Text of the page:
Article Text

Download PDFPDF
Extended report
MICA, a gene contributing strong susceptibility to ankylosing spondylitis
  1. Xiaodong Zhou1,
  2. Jiucun Wang2,
  3. Hejian Zou3,
  4. Michael M Ward4,
  5. Michael H Weisman5,
  6. Maribel G Espitia1,
  7. Xiangjun Xiao6,
  8. Effie Petersdorf7,
  9. Emmanuel Mignot8,
  10. Javier Martin9,
  11. Lianne S Gensler10,
  12. Paul Scheet6,
  13. John D Reveille1
  1. 1Department of Internal Medicine, Division of Rheumatology, The University of Texas Medical School at Houston, Houston, Texas, USA
  2. 2Ministry of Education (MOE) Key Laboratory of Contemporary Anthropology, School of Life Sciences, Fudan University, Shanghai, China
  3. 3Department of Rheumatology, Huashan Hospital, Fudan University, Shanghai, China
  4. 4NIAMS, Bethesda, Maryland, USA
  5. 5Department of Medicine, Cedars-Sinai Medical Center, Los Angeles, California, USA
  6. 6Department of Epidemiology, The University of Texas MD Anderson Cancer Center, Houston, Texas, USA
  7. 7Division of Clinical Research, Fred Hutchinson Cancer Research Center, Department of Medicine and Division of Oncology, University of Washington, Seattle, Washington, USA
  8. 8Department of Psychiatry, Stanford University, School of Medicine, Stanford, California, USA
  9. 9The Instituto de Parasitologia y Biomedicina Lopez-Neyra, CSIC, Armilla, Granada, Spain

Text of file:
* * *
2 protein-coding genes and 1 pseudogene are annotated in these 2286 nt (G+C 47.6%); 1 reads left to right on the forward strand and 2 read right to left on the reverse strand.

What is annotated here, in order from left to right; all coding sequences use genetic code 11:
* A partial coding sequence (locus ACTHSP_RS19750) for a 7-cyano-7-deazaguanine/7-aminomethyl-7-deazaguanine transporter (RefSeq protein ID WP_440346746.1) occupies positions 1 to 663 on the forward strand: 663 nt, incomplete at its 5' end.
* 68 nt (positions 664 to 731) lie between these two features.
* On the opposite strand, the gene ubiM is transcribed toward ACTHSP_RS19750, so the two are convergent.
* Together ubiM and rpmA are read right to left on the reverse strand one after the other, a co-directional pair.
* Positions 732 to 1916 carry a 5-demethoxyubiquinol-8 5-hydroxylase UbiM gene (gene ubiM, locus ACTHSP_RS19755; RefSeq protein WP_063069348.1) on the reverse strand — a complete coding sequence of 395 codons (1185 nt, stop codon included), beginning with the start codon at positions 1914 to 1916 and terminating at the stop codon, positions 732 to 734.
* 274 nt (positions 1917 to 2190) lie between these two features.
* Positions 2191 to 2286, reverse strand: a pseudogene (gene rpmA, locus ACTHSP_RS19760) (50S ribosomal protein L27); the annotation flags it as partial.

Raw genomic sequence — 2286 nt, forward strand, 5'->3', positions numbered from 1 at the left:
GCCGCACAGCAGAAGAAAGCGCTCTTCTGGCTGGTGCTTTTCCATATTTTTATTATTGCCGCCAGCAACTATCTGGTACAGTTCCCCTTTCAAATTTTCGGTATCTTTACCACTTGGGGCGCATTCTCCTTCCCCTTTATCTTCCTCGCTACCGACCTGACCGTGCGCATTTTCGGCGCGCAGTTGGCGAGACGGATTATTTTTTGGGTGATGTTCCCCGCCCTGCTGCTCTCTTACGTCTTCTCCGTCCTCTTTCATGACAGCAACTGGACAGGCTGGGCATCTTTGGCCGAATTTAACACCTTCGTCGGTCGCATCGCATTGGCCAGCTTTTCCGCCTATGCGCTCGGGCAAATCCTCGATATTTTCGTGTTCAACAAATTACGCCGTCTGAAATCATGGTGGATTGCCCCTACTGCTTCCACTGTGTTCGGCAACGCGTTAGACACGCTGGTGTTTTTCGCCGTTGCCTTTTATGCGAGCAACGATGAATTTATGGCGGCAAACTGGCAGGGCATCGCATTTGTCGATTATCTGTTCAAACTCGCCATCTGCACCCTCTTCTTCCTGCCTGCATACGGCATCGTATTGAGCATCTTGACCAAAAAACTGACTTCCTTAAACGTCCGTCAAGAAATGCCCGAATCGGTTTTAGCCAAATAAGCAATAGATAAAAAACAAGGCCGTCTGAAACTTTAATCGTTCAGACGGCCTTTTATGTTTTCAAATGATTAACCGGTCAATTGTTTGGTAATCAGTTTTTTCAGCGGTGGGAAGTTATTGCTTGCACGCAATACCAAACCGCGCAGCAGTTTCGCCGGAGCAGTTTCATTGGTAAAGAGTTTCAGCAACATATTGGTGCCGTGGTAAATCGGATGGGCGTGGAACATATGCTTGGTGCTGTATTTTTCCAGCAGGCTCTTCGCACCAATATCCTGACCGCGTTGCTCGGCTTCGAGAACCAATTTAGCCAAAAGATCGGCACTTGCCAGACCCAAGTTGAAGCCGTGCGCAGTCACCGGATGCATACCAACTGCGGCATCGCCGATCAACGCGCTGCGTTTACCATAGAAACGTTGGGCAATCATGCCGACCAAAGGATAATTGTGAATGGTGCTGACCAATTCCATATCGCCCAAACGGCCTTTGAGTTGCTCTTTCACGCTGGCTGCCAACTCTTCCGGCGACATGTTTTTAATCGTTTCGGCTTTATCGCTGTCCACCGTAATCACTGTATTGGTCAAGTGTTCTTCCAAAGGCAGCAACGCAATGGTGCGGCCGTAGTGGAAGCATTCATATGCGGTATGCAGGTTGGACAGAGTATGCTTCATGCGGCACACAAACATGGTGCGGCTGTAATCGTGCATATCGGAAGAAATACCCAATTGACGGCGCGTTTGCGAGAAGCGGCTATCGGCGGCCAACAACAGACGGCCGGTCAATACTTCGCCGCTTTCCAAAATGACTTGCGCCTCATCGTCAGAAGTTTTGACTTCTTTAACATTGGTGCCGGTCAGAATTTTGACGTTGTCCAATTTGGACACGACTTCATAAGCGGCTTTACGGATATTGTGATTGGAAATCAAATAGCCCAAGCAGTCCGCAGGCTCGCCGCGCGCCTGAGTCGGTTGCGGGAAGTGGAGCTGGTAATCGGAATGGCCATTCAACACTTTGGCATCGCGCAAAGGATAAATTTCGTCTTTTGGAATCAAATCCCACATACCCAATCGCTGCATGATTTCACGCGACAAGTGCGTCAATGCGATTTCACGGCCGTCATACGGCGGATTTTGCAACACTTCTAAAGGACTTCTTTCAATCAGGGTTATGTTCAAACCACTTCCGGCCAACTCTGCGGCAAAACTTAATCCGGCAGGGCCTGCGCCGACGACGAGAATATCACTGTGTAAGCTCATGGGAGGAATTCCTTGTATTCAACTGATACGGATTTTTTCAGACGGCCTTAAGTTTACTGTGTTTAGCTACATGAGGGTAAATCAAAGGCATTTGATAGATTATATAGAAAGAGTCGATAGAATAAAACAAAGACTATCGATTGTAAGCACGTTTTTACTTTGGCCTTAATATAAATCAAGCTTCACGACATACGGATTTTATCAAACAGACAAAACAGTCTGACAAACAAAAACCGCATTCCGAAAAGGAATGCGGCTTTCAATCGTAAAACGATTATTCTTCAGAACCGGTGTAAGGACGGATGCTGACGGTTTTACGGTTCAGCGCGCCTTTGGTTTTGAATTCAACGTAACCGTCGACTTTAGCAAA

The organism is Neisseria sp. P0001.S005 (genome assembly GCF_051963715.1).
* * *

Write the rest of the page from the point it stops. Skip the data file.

10. 10Division of Rheumatology, The University of California, San Francisco, USA
  1. Correspondence to Professor Xiaodong Zhou, Department of Internal Medicine, Division of Rheumatology, The University of Texas Medical School at Houston, 6431 Fannin Street, MSB5270, Houston, TX 77030, USA; Xiaodong.zhou{at}


Objective The human major histocompatibility complex class I chain-related gene A (MICA) controls the immune process by balancing activities of  natural killer cells, γδ T cells and αβ CD8 T cells, and immunosuppressive CD4 T cells. MICA is located near HLA-B on chromosome 6. Recent genomewide association studies indicate that genes most strongly linked to ankylosing spondylitis (AS) susceptibility come from the region containing HLA-B and MICA. While HLA-B27 is a well-known risk genetic marker for AS, the potential effect of linkage disequilibrium (LD) shields any associations of genes around HLA-B with AS. The aim of this study was to investigate a novel independent genetic association of MICA to AS.

Methods We examined 1543 AS patients and 1539 controls from two ethnic populations by sequencing MICA and genotyping HLA-B alleles. Initially, 1070 AS patients and 1003 controls of European ancestry were used as a discovery cohort, followed by a confirmation cohort of 473 Han Chinese AS patients and 536 controls. We performed a stratified analysis based on HLA-B27 carrier status. We also conducted logistic regression with a formal interaction term.

Results Sequencing of MICA identified that MICA*007:01 is a significant risk allele for AS in both Caucasian and Han Chinese populations, and that MICA*019 is a major risk allele in Chinese AS patients. Conditional analysis of MICA alleles on HLA-B27 that unshielded LD effect confirmed associations of the MICA alleles with AS.

Conclusions Parallel with HLA-B27, MICA confers strong susceptibility to AS in US white and Han Chinese populations.

  • Ankylosing Spondylitis
  • Gene Polymorphism
  • Inflammation

Statistics from

Request Permissions

If you wish to reuse any or all of this article please use the link below which will take you to the Copyright Clearance Center’s RightsLink service. You will be able to get a quick price and instant permission to reuse the content in many different ways.